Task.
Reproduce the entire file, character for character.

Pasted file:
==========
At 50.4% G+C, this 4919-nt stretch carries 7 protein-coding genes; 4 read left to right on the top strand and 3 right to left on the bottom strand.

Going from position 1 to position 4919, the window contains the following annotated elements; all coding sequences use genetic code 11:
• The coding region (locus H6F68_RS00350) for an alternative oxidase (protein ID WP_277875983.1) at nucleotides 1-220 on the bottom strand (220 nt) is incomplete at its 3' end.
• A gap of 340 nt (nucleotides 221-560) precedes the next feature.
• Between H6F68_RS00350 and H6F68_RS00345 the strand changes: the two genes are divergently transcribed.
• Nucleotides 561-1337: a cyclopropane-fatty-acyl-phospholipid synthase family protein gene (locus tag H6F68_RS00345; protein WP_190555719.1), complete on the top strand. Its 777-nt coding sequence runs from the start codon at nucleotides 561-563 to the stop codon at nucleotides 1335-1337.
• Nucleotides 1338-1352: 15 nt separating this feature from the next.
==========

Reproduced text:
At 50.4% G+C, this 4919-nt stretch carries 7 protein-coding genes; 4 read left to right on the top strand and 3 right to left on the bottom strand.

Going from position 1 to position 4919, the window contains the following annotated elements; all coding sequences use genetic code 11:
• The coding region (locus H6F68_RS00350) for an alternative oxidase (protein ID WP_277875983.1) at nucleotides 1-220 on the bottom strand (220 nt) is incomplete at its 3' end.
• A gap of 340 nt (nucleotides 221-560) precedes the next feature.
• Between H6F68_RS00350 and H6F68_RS00345 the strand changes: the two genes are divergently transcribed.
• Nucleotides 561-1337: a cyclopropane-fatty-acyl-phospholipid synthase family protein gene (locus tag H6F68_RS00345; protein WP_190555719.1), complete on the top strand. Its 777-nt coding sequence runs from the start codon at nucleotides 561-563 to the stop codon at nucleotides 1335-1337.
• Nucleotides 1338-1352: 15 nt separating this feature from the next.